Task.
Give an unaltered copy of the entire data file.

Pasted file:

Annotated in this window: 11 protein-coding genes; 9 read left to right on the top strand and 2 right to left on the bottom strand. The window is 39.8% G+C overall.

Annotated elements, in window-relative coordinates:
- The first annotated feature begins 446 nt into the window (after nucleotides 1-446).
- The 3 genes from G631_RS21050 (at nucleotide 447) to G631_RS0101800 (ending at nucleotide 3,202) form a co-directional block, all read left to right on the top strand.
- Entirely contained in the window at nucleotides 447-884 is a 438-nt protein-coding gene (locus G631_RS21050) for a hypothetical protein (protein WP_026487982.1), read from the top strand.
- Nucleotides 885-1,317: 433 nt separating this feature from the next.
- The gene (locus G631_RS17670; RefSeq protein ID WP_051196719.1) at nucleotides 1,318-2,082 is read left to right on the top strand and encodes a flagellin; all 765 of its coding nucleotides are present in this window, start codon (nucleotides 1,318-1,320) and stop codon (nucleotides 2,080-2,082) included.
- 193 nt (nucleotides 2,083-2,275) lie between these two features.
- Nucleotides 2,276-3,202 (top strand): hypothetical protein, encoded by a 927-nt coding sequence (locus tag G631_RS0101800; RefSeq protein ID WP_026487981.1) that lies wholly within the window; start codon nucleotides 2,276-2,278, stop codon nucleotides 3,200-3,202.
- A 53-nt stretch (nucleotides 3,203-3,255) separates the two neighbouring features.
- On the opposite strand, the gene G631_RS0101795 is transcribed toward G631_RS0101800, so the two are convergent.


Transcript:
Annotated in this window: 11 protein-coding genes; 9 read left to right on the top strand and 2 right to left on the bottom strand. The window is 39.8% G+C overall.

Annotated elements, in window-relative coordinates:
- The first annotated feature begins 446 nt into the window (after nucleotides 1-446).
- The 3 genes from G631_RS21050 (at nucleotide 447) to G631_RS0101800 (ending at nucleotide 3,202) form a co-directional block, all read left to right on the top strand.
- Entirely contained in the window at nucleotides 447-884 is a 438-nt protein-coding gene (locus G631_RS21050) for a hypothetical protein (protein WP_026487982.1), read from the top strand.
- Nucleotides 885-1,317: 433 nt separating this feature from the next.
- The gene (locus G631_RS17670; RefSeq protein ID WP_051196719.1) at nucleotides 1,318-2,082 is read left to right on the top strand and encodes a flagellin; all 765 of its coding nucleotides are present in this window, start codon (nucleotides 1,318-1,320) and stop codon (nucleotides 2,080-2,082) included.
- 193 nt (nucleotides 2,083-2,275) lie between these two features.
- Nucleotides 2,276-3,202 (top strand): hypothetical protein, encoded by a 927-nt coding sequence (locus tag G631_RS0101800; RefSeq protein ID WP_026487981.1) that lies wholly within the window; start codon nucleotides 2,276-2,278, stop codon nucleotides 3,200-3,202.
- A 53-nt stretch (nucleotides 3,203-3,255) separates the two neighbouring features.
- On the opposite strand, the gene G631_RS0101795 is transcribed toward G631_RS0101800, so the two are convergent.